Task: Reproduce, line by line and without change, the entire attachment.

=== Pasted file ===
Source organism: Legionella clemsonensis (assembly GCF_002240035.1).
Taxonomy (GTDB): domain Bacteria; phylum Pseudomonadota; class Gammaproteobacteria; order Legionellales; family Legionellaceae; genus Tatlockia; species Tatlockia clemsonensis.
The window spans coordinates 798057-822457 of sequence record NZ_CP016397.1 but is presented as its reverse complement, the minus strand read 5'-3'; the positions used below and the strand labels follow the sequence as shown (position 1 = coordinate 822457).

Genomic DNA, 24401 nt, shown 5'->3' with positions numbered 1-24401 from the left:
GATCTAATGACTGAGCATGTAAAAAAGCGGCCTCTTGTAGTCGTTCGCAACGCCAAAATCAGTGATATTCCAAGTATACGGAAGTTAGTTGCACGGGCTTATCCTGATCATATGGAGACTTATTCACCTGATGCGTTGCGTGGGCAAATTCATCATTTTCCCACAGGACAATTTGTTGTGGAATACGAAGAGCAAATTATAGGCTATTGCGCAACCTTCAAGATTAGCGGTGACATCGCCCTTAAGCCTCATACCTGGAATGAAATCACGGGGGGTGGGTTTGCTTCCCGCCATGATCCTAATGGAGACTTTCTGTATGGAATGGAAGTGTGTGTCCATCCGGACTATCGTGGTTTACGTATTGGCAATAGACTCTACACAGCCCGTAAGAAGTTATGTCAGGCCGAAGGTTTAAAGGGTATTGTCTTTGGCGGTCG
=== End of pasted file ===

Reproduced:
Source organism: Legionella clemsonensis (assembly GCF_002240035.1).
Taxonomy (GTDB): domain Bacteria; phylum Pseudomonadota; class Gammaproteobacteria; order Legionellales; family Legionellaceae; genus Tatlockia; species Tatlockia clemsonensis.
The window spans coordinates 798057-822457 of sequence record NZ_CP016397.1 but is presented as its reverse complement, the minus strand read 5'-3'; the positions used below and the strand labels follow the sequence as shown (position 1 = coordinate 822457).

Genomic DNA, 24401 nt, shown 5'->3' with positions numbered 1-24401 from the left:
GATCTAATGACTGAGCATGTAAAAAAGCGGCCTCTTGTAGTCGTTCGCAACGCCAAAATCAGTGATATTCCAAGTATACGGAAGTTAGTTGCACGGGCTTATCCTGATCATATGGAGACTTATTCACCTGATGCGTTGCGTGGGCAAATTCATCATTTTCCCACAGGACAATTTGTTGTGGAATACGAAGAGCAAATTATAGGCTATTGCGCAACCTTCAAGATTAGCGGTGACATCGCCCTTAAGCCTCATACCTGGAATGAAATCACGGGGGGTGGGTTTGCTTCCCGCCATGATCCTAATGGAGACTTTCTGTATGGAATGGAAGTGTGTGTCCATCCGGACTATCGTGGTTTACGTATTGGCAATAGACTCTACACAGCCCGTAAGAAGTTATGTCAGGCCGAAGGTTTAAAGGGTATTGTCTTTGGCGGTCG